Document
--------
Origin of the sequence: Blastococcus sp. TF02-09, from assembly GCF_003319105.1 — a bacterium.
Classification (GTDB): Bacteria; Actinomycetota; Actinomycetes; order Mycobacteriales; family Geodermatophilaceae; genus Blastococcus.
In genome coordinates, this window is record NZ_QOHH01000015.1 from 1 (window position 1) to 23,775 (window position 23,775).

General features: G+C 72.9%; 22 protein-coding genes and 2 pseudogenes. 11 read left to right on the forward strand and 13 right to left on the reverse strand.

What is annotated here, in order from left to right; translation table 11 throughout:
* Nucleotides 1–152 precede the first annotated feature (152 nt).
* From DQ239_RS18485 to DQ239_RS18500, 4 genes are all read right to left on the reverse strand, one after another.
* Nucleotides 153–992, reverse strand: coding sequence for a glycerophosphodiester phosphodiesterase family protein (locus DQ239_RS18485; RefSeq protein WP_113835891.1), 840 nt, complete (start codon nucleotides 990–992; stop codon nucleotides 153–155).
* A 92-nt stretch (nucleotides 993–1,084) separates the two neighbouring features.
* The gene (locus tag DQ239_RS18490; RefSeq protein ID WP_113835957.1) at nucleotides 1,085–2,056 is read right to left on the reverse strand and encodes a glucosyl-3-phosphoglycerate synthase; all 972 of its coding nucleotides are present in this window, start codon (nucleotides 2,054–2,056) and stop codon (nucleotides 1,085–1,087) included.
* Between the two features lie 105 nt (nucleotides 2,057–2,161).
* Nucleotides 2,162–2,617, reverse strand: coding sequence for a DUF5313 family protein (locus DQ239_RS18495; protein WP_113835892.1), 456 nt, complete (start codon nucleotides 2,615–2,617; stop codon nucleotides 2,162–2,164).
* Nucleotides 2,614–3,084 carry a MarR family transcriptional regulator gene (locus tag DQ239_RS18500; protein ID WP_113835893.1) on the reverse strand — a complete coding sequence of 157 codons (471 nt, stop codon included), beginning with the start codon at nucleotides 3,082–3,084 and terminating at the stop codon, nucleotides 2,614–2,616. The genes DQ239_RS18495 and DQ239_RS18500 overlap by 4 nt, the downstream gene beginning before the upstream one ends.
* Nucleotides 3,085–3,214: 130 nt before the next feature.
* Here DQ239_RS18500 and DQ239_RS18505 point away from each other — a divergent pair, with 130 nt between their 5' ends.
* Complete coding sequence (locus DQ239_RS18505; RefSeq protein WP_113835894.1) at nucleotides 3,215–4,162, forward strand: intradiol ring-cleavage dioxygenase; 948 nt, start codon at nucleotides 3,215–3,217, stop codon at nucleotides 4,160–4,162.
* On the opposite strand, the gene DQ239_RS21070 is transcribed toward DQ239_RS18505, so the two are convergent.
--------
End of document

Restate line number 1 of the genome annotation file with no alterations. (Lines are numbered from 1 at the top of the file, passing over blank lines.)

Origin of the sequence: Blastococcus sp. TF02-09, from assembly GCF_003319105.1 — a bacterium.